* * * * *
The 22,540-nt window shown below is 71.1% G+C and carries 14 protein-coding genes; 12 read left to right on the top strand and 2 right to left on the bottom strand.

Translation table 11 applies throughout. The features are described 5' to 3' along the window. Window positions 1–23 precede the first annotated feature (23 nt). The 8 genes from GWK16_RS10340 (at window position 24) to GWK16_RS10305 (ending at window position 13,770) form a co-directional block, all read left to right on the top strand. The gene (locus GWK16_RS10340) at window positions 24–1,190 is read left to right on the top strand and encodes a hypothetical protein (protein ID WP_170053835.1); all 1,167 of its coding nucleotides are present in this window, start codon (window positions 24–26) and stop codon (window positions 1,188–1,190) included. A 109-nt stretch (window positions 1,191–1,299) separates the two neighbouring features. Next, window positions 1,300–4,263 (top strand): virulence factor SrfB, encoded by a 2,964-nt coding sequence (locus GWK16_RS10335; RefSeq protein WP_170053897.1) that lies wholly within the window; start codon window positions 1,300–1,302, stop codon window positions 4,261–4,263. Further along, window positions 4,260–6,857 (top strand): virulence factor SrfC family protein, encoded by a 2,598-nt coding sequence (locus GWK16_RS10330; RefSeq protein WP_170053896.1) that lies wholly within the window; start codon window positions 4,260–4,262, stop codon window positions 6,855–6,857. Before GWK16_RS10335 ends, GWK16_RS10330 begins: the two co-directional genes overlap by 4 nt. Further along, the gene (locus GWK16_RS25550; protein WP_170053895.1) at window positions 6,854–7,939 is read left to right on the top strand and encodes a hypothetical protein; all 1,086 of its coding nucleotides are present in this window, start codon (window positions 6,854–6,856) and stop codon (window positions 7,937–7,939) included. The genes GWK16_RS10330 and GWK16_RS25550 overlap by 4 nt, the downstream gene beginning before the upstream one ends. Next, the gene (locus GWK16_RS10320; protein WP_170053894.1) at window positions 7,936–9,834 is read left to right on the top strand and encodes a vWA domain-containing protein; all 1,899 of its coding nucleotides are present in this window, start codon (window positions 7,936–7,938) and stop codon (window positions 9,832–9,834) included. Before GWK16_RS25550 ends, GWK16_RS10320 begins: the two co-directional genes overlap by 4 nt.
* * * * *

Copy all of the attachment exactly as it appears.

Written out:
The 22,540-nt window shown below is 71.1% G+C and carries 14 protein-coding genes; 12 read left to right on the top strand and 2 right to left on the bottom strand.

Translation table 11 applies throughout. The features are described 5' to 3' along the window. Window positions 1–23 precede the first annotated feature (23 nt). The 8 genes from GWK16_RS10340 (at window position 24) to GWK16_RS10305 (ending at window position 13,770) form a co-directional block, all read left to right on the top strand. The gene (locus GWK16_RS10340) at window positions 24–1,190 is read left to right on the top strand and encodes a hypothetical protein (protein ID WP_170053835.1); all 1,167 of its coding nucleotides are present in this window, start codon (window positions 24–26) and stop codon (window positions 1,188–1,190) included. A 109-nt stretch (window positions 1,191–1,299) separates the two neighbouring features. Next, window positions 1,300–4,263 (top strand): virulence factor SrfB, encoded by a 2,964-nt coding sequence (locus GWK16_RS10335; RefSeq protein WP_170053897.1) that lies wholly within the window; start codon window positions 1,300–1,302, stop codon window positions 4,261–4,263. Further along, window positions 4,260–6,857 (top strand): virulence factor SrfC family protein, encoded by a 2,598-nt coding sequence (locus GWK16_RS10330; RefSeq protein WP_170053896.1) that lies wholly within the window; start codon window positions 4,260–4,262, stop codon window positions 6,855–6,857. Before GWK16_RS10335 ends, GWK16_RS10330 begins: the two co-directional genes overlap by 4 nt. Further along, the gene (locus GWK16_RS25550; protein WP_170053895.1) at window positions 6,854–7,939 is read left to right on the top strand and encodes a hypothetical protein; all 1,086 of its coding nucleotides are present in this window, start codon (window positions 6,854–6,856) and stop codon (window positions 7,937–7,939) included. The genes GWK16_RS10330 and GWK16_RS25550 overlap by 4 nt, the downstream gene beginning before the upstream one ends. Next, the gene (locus GWK16_RS10320; protein WP_170053894.1) at window positions 7,936–9,834 is read left to right on the top strand and encodes a vWA domain-containing protein; all 1,899 of its coding nucleotides are present in this window, start codon (window positions 7,936–7,938) and stop codon (window positions 9,832–9,834) included. Before GWK16_RS25550 ends, GWK16_RS10320 begins: the two co-directional genes overlap by 4 nt.